Some 6,000 Jews set to flock to south-eastern Poland
PR dla Zagranicy
About 6,000 Hasidic Jews from Europe, the United States, Canada and Israel are expected to visit the tomb of Rabbi Elimelech Weisblum in the town of Leżajsk, south-eastern Poland, as part of an annual pilgrimage.
Jewish cemetery in Leżajsk, south-eastern Poland. Photo: Nikodem Nijaki [GFDL (http://www.gnu.org/copyleft/fdl.html) or CC BY-SA 4.0-3.0-2.5-2.0-1.0 (https://creativecommons.org/licenses/by-sa/4.0-3.0-2.5-2.0-1.0)], via Wikimedia Commons
The first groups of visitors are expected to arrive on Wednesday evening and pray until Thursday night to mark the 231st anniversary of Elimelech’s death.
Hasidic Jews believe that, on the anniversary of his death, Rabbi Elimelech Weisblum, who is regarded as one of the three fathers of the Hasidic movement, descends from the heavens and answers the prayers of pilgrims.
Their pleas are submitted in written form as kvitels, or paper notes that are placed on the rabbi’s grave, which is located in a specially constructed building within the grounds of the town’s old Jewish cemetery.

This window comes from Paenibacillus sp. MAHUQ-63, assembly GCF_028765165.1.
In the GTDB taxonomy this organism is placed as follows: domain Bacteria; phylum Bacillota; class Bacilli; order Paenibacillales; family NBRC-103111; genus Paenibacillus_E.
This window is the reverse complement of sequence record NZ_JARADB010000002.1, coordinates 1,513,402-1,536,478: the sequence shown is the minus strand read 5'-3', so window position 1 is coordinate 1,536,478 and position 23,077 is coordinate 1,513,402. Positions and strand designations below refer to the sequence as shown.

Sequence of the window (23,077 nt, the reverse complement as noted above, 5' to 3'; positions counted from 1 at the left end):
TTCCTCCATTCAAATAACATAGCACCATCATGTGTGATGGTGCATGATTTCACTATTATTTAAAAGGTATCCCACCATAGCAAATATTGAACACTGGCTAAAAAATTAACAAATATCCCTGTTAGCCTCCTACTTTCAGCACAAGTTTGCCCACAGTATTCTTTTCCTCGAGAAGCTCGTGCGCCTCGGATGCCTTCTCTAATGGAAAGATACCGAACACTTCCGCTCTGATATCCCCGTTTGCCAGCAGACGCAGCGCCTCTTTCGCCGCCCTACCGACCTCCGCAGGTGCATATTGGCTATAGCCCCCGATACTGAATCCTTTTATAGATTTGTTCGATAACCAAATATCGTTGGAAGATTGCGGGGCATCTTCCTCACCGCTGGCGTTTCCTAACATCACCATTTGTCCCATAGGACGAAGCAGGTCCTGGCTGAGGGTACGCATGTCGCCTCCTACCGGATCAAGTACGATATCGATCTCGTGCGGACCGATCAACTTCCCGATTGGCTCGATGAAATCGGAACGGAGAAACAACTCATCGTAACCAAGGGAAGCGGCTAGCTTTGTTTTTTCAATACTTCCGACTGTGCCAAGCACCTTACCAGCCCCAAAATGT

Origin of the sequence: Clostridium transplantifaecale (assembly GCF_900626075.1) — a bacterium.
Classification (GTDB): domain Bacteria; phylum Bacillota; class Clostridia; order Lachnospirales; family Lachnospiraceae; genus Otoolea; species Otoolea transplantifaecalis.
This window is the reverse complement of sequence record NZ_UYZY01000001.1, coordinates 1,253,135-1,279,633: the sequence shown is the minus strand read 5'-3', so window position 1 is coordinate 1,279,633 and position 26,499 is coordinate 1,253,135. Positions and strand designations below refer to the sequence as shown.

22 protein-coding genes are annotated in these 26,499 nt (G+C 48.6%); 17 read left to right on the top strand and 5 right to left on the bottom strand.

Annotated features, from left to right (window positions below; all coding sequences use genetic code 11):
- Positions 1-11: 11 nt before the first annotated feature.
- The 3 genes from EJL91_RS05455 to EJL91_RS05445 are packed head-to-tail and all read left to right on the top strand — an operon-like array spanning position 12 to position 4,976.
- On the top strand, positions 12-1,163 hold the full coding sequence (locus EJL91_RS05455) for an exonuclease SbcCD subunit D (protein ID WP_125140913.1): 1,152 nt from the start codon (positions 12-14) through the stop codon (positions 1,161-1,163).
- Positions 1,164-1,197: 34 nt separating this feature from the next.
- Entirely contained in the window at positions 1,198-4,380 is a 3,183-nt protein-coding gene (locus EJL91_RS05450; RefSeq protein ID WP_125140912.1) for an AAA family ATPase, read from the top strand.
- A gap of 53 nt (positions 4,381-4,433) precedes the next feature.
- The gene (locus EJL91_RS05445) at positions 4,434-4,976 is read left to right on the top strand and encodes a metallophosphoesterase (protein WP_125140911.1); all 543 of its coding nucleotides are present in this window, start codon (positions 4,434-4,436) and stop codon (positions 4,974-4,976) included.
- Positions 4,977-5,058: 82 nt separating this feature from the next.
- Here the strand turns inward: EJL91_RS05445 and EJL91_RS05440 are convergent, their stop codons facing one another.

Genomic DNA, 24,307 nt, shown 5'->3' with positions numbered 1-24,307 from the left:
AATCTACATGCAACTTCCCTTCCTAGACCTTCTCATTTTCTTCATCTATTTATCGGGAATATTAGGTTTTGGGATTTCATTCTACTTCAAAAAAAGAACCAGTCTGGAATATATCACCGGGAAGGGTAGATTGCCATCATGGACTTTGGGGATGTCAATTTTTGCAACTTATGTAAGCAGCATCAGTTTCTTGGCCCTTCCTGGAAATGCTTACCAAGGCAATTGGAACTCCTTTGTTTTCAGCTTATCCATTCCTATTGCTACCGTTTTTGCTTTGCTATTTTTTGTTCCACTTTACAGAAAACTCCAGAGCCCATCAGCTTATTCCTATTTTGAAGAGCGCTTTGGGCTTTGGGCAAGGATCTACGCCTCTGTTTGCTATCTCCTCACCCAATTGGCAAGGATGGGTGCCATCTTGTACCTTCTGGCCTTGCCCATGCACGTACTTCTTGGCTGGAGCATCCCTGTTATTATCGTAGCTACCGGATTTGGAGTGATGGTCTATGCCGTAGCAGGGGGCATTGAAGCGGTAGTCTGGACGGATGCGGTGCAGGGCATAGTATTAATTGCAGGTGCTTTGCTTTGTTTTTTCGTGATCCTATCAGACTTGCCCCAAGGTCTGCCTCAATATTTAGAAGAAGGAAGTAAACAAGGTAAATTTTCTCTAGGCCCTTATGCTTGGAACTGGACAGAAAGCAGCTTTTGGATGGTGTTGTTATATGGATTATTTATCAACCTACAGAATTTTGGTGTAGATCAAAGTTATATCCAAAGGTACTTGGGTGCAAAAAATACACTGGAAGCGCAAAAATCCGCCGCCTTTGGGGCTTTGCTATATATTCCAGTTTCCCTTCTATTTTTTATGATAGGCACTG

Most of the Jews arrive to Leżajsk by plane. About 20 charter flights from Israel alone, with 2,500 people on board, are scheduled to land on Wednesday and Thursday at the Jasionka Airport near the provincial capital of Rzeszów, not far from Leżajsk.
In view of the shortage of accommodation in Leżajsk, successive groups of Jews leave the town after their prayers to allow others to take part in the commemoration.
Before World War II, Leżajsk had a sizeable Jewish population and was among the most important centres of the Hasidic movement in Poland. The vast majority of local Jews did not survive the Holocaust. The tradition of the annual pilgrimages to the grave of Elimelech Weisblum was revived in the 1970s.